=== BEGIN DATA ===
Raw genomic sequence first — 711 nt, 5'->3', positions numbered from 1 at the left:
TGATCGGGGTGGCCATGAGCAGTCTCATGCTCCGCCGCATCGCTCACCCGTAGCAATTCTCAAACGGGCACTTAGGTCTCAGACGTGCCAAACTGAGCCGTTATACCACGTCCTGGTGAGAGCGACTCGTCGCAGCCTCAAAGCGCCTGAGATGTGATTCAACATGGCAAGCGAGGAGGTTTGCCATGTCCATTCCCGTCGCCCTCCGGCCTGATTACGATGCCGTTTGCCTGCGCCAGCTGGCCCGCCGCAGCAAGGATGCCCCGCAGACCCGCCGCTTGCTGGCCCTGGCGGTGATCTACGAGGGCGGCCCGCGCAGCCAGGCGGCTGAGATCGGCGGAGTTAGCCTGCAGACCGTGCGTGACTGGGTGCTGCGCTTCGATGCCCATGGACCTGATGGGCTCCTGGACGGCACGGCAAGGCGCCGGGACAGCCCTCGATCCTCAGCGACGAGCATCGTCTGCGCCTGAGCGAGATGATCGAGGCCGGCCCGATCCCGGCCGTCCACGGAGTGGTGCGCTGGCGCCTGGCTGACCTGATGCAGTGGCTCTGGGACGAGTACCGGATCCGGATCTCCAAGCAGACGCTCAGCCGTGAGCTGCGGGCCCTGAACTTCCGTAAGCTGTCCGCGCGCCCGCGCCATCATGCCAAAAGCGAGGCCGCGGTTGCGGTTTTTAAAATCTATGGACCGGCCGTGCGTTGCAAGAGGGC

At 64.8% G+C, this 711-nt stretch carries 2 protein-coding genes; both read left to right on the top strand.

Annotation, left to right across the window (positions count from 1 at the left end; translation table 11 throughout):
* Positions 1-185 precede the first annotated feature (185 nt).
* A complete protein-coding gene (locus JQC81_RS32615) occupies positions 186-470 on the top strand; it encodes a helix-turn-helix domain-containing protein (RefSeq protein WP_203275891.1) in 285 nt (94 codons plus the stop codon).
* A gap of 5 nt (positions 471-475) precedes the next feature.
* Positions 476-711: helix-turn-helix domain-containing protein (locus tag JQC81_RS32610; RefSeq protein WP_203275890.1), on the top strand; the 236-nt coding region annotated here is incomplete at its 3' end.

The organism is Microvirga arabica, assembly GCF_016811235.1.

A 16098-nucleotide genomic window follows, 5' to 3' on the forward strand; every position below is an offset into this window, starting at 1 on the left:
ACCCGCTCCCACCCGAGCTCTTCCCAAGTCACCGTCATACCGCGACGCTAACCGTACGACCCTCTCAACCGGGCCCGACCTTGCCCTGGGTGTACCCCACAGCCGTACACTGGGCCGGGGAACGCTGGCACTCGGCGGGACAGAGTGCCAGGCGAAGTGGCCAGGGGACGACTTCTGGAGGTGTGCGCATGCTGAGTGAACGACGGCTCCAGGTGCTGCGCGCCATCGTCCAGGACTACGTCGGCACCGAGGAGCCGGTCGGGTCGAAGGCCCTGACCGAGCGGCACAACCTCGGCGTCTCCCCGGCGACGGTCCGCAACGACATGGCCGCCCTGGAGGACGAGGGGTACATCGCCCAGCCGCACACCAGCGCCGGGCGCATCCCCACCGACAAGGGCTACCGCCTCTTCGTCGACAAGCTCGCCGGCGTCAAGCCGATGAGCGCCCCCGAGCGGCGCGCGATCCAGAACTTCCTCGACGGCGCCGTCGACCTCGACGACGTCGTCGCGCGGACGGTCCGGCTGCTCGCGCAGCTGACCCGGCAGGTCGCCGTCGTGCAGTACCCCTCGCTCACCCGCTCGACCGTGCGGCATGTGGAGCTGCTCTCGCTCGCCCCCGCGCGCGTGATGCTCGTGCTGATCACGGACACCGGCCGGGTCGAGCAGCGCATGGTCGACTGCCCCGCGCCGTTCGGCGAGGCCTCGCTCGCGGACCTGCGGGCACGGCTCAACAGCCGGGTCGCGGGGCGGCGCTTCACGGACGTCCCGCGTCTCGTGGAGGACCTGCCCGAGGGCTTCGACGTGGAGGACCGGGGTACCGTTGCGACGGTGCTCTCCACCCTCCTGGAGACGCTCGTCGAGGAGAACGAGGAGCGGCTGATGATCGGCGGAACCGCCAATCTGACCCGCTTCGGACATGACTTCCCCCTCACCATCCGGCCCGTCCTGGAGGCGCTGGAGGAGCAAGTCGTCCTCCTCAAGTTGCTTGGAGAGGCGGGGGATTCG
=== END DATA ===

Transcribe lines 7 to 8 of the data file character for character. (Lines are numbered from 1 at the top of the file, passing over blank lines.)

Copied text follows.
* A gap of 5 nt (positions 471-475) precedes the next feature.
* Positions 476-711: helix-turn-helix domain-containing protein (locus tag JQC81_RS32610; RefSeq protein WP_203275890.1), on the top strand; the 236-nt coding region annotated here is incomplete at its 3' end.